The nation’s citizen soldiers, already strained by long tours in Iraq and Afghanistan, could be tapped again under new plans being developed by the Pentagon.
National Guard combat brigades that have already served in Iraq may be called for a second tour, likely breaking the 24-month deployment limit initially set by the Pentagon, the Guard’s top general said.
While active-duty soldiers and smaller Guard units and members have returned to Iraq for multiple tours, the new plans would, for the first time, send entire Guard combat brigades back to the battlefront. Brigades generally have about 3,500 troops.
The move — which could include brigades from Arkansas, Florida, Indiana and North Carolina — would force the Pentagon to make the first large-scale departure from its previous decision not to deploy reserves for more than a cumulative 24 months in Iraq.
For some units, a second tour would mean they would likely exceed that two-year maximum. The planning was described by Lt. Gen. H. Steven Blum, who commands the Guard, in an Associated Press interview this week.
Troops expected to remain constant
In a related move, the Pentagon is preparing to release a list of active units — and perhaps reserves as well — scheduled to go to Iraq that would largely maintain the current level of forces there over the next two years, another senior defense official said. There are about 152,000 U.S. troops in Iraq.
That official requested anonymity because the plan has not been made public.
The Pentagon routinely notifies units to prepare for deployment, knowing it is easier to cancel a move overseas than to suddenly make such a large troop movement.
It was not clear whether this week’s resignation of Defense Secretary Donald H. Rumsfeld would affect deployment plans. President Bush has selected former CIA chief Robert Gates, who has criticized U.S. policy in Iraq, to replace Rumsfeld, but he has not yet been confirmed by the Senate.
“We are doing contingency planning for one or two (units), and we have contingency plans for more than two if necessary,” Blum said Wednesday. The North Carolina brigade, he said, is being considered since it was one of the first to go to Iraq after the war began in 2003.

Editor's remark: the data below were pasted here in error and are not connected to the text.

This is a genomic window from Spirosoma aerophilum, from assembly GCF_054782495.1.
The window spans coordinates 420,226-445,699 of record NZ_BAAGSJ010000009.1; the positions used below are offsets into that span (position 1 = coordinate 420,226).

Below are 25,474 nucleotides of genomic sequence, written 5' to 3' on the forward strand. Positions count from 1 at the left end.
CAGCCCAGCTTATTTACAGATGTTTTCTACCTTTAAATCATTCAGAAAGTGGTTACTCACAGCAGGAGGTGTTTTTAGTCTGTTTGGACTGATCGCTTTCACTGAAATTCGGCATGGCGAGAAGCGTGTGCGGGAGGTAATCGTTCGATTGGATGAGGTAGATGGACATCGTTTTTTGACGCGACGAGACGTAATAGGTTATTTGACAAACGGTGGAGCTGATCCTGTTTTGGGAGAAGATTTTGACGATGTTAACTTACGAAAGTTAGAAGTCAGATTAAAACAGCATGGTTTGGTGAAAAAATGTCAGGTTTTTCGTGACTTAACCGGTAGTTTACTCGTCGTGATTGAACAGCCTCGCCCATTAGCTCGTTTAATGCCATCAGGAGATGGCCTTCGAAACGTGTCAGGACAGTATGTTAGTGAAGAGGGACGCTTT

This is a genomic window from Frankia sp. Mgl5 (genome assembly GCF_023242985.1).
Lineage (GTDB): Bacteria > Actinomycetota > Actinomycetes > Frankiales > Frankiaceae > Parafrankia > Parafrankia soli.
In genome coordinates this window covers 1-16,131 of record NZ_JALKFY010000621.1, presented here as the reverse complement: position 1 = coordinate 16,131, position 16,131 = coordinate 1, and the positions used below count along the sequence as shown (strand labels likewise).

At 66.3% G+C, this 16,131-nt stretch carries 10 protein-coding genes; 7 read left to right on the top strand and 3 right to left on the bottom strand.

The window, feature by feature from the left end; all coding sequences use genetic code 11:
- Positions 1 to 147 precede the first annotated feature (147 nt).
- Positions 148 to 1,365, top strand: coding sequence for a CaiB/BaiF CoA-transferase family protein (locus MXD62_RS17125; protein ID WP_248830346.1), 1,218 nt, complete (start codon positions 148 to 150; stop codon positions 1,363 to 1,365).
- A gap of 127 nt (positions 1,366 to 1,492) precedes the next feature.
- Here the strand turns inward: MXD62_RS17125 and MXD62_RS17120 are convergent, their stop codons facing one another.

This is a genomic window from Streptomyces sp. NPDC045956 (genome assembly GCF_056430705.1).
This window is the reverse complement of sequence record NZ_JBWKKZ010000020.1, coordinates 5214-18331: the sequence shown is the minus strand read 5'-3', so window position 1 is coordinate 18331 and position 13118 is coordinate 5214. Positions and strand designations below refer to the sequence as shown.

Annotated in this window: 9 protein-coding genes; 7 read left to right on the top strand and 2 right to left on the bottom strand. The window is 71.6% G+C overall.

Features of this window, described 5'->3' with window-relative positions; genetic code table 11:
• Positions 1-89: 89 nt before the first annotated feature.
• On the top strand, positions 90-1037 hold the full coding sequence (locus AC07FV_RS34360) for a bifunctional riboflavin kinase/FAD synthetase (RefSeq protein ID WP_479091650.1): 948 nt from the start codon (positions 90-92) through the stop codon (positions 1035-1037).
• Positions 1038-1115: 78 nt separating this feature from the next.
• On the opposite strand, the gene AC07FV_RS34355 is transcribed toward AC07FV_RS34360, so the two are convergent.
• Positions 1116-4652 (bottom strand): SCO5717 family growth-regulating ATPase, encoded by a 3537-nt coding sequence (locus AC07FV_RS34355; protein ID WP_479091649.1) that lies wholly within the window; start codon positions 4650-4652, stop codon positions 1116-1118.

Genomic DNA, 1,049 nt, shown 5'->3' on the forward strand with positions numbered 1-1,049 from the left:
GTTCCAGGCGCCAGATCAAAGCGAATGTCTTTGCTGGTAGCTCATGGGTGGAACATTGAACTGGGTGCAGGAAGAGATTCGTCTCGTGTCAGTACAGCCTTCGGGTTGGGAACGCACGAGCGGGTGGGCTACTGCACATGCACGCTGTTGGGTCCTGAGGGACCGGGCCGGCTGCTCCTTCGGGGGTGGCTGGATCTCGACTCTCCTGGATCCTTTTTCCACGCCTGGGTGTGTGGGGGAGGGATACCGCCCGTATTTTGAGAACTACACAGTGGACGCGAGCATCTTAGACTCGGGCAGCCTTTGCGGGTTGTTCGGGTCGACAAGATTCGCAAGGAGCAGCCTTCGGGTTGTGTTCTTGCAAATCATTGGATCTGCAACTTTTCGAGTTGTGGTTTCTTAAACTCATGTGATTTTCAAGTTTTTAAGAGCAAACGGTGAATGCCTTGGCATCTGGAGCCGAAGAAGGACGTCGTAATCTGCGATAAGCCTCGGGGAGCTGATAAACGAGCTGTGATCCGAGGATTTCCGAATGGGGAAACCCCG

Blum also said defense officials have been discussing whether they need to adjust their policy that limits the deployment of reserves in the war to 24 months.
“When that policy was originally formulated, I seriously doubt anyone thought we would be where we are today, at the level of commitment that is necessary today,” he said.
Similar plans for Marines
Just last month, defense officials said the Marines are drawing up similar plans that would for the first time send some reserve combat battalions back to Iraq for a second tour.
Under the authority by which Bush ordered a call-up of the Guard and Reserve after the Sept. 11, 2001, terrorist attacks, troops could be mobilized an unlimited number of times as long as each mobilization is no longer than 24 consecutive months.
Until now, Pentagon officials have interpreted that as 24 cumulative months.
While the ultimate goal for the National Guard is to deploy one year overseas and spend six years at home, Blum said current demands could force soldiers to deploy as often as one year every three or four years.
Blum said he believes that Guard combat brigades are prepared and willing to make a second trip to Iraq if needed.
He said the first units to deploy in the war — such as the 30th Infantry Brigade from North Carolina, the 76th Infantry Brigade from Indiana, the 53rd Infantry Brigade from Florida and the 39th Infantry Brigade from Arkansas — would probably be among those first called for a second tour.
“Logic would lead you to go back to the ones that went first, and start going around again,” said Blum. “But that’s probably not exactly how we’ll do it” because the decision will depend partly on what types of units are needed.
Blum also said the Pentagon would no longer break up the brigades and send them to war in smaller units. He said Guard brigades are more effective working as teams.